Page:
# Vector

In physics and engineering, the word vector typically refers to a quantity that has close relationship to the spatial coordinates, informally described as an object with a "magnitude" and a "direction".

A common example of a vector is force ï¿½ it has a magnitude and an orientation in three dimensions (or however many spatial dimensions one has), and multiple forces sum according to the parallelogram law.

## Definitions

Informally, a vector is a quantity characterized by a number (indicating magnitude) and a direction, often represented graphically by an arrow. Examples are "moving north at 90 km/h" or "pulling towards the center of Earth with a force of 70 newtons".

Examples of vectors include displacement, velocity, electric field, momentum, force, and acceleration.

Vectors can be contrasted with scalar quantities such as distance, speed, energy, time, temperature, charge, power, work, and mass, which have magnitude, but no direction (they are invariant under coordinate rotations). The magnitude of any vector is a scalar.

## Representation of a vector

Symbols standing for vectors are usually printed in boldface as **a**. The
length or magnitude or norm of the vector **
a** is denoted by |**a**|.

Vectors are usually shown in graphs or other diagrams as arrows, as illustrated below:

Here the point A is called the tail, base, start, or origin; point B is called the head, tip, endpoint, or destination. The length of the arrow represents the vector's magnitude, while the direction in which the arrow points represents the vector's direction.

In order to calculate with vectors, the graphical representation is too
cumbersome. Vectors in a *n*-dimensional Euclidean space can be represented
as a linear combination of *n* mutually perpendicular unit vectors. Let's
consider **R**^{3} as an example. In **R**^{3},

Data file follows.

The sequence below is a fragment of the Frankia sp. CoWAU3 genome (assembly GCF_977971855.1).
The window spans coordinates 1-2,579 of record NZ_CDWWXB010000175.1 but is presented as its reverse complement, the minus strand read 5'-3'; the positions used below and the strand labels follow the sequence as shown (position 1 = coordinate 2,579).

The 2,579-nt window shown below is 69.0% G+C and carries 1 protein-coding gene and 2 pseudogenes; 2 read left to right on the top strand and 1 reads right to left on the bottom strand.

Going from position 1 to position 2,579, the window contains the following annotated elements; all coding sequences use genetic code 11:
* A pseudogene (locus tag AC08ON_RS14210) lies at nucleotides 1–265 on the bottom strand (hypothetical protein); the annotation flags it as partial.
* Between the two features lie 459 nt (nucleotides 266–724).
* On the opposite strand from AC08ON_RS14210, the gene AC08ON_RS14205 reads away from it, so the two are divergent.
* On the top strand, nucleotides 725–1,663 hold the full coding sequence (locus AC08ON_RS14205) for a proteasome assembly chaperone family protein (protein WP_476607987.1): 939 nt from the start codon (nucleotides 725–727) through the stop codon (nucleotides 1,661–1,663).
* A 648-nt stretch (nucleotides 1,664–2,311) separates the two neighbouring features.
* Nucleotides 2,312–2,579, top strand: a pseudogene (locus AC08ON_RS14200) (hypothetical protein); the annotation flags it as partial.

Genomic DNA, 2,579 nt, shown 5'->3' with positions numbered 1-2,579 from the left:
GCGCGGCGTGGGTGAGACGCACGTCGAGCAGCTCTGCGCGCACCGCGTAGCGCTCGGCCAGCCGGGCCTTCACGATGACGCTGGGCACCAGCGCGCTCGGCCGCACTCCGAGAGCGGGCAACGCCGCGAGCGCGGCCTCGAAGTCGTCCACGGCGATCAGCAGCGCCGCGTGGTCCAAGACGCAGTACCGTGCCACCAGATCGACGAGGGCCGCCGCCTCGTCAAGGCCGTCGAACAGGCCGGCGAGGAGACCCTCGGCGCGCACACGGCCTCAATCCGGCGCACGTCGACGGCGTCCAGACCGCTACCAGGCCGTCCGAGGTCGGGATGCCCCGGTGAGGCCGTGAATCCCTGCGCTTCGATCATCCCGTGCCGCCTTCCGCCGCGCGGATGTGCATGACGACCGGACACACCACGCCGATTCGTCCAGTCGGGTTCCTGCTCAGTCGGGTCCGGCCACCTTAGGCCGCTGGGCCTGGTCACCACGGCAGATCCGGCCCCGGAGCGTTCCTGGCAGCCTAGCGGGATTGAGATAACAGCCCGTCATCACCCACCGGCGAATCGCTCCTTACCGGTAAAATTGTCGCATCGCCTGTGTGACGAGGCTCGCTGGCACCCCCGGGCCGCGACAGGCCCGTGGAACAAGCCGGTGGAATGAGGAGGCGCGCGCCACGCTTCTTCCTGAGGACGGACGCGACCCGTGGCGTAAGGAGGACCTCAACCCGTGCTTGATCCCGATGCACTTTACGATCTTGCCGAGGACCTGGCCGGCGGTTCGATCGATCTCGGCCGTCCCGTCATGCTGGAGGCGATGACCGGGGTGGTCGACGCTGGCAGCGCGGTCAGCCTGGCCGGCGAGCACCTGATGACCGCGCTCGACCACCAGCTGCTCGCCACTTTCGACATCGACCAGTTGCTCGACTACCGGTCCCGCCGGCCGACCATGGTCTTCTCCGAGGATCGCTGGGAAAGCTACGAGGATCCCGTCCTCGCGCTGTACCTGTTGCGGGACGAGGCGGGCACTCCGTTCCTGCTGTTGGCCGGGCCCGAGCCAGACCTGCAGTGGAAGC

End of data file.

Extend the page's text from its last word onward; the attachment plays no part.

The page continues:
we usually denote the unit vectors parallel to the *x*-, *y*- and *z*-axes
by **i**, **j** and **k** respectively. Any vector **a** in **R**3
can be written as **a** = *a*_{1}**i**
+ *a*_{2}**j** + *a*_{3}**k**
with real numbers *a*_{1}, *a*_{2}
and *a*_{3} which are uniquely
determined by **a**. Sometimes **a** is then also written as a 3-by-1 or
1-by-3 matrix:

even though this notation suppresses the dependence of the coordinates *a*_{1},
*a*_{2} and *a*_{3}
on the specific choice of coordinate system **i**, **j** and **k**.

**See also**

2D | Two-dimensional coordinate system |

3D | Three-dimensional coordinate system |

Angle | Definition of an angle |

Axis | Definition of Cartesian axis |

Cartesian geometry | What is Cartesian geometry? |

Coordinate system | Definition of coordinates |

Curve | Definition of a curve |

Distance | Definition of distance |

Euclidean geometry | What is Euclidean geometry? |

Geometry | Definition of geometry |

Length | Definition of length |

Line | Definition of a line |

Origin | Definition of origin in a Cartesian coordinate system |

Perspective projection | Definition of perspective projection |

Planar homography | Definition of planar homography |

Plane | Definition of a plane |

Point | Definition of a point |

Point (kinematics) | Definition of a point (kinematics) |

Projective geometry | What is projective geometry? |

Segment (kinematics) | Definition of a segment (kinematics) |

Vanishing points | Definition of vanishing points and vanishing lines in perspective projection |

Vector | Definition of a vector |